IN A TIME of such hyperconnectivity, a population of seven and a half billion souls, and space probes that relay information from beyond our solar system, you might expect that we’d have a pretty fair idea about the number of species in our oceans. The truth of the matter is, scientists are still discovering hundreds of new species each year – unsurprisingly, given that undiscovered species are believed to account for 70-80 percent of all marine species. As the first generation with the ability to freely explore the oceans using scuba, our community has made a huge contribution to the discovery of new species.
With the ease of capturing digital images, the rate of new discoveries made by recreational divers has skyrocketed. It is an exciting time to be diving the Coral Triangle.
Where have all these species come from?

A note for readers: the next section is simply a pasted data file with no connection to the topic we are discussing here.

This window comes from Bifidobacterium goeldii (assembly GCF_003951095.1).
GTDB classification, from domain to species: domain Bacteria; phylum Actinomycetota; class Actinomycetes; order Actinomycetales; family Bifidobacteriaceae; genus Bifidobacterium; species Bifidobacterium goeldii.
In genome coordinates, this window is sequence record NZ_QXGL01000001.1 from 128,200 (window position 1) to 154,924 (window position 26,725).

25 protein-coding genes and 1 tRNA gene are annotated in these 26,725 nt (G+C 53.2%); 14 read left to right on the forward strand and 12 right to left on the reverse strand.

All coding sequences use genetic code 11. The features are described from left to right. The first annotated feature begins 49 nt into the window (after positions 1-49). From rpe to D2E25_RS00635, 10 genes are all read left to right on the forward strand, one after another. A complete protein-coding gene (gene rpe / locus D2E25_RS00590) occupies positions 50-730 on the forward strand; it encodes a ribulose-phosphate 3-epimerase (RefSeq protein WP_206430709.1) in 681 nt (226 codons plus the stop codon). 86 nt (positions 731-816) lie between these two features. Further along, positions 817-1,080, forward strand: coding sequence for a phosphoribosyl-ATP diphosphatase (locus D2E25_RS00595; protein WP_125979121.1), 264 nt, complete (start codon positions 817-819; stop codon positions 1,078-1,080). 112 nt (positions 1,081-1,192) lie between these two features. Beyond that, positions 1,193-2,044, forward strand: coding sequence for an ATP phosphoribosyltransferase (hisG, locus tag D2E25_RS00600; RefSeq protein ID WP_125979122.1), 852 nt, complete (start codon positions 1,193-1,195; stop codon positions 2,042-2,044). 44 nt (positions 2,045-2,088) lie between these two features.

Marine animals are fundamentally different to their terrestrial counterparts. More often than not, marine creatures have a pelagic larval stage in their life cycle, during which time their babies can float far and wide at the whim of ocean currents. As a result they are distributed across huge distances.
Land-living animals on the other hand are constrained by oceans, mountains, rivers and other physical barriers that they are unable to cross. Even birds can be scared to cross narrow stretches of sea; Wilson’s and red birds of paradise are found only on Waigeo and Batanta Islands in Raja Ampat, despite Salawati being the other side of a strait just a few kilometres wide. As a result of marine creature’s pelagic stage, there are very few barriers to prevent marine animals from reaching even the most remote atolls. Many coral reef fish species are found all the way from the east coast of Africa to the mid Pacific.
How do new species evolve in the ocean?
Although much less common in the ocean, evolution through geographic isolation does occur in our seas. From Triton and Cenderawasih Bays in remote West Papua, to the Calamian Island group in the Philippines, isolated areas of the ocean have contributed disproportionately to recent new marine discoveries.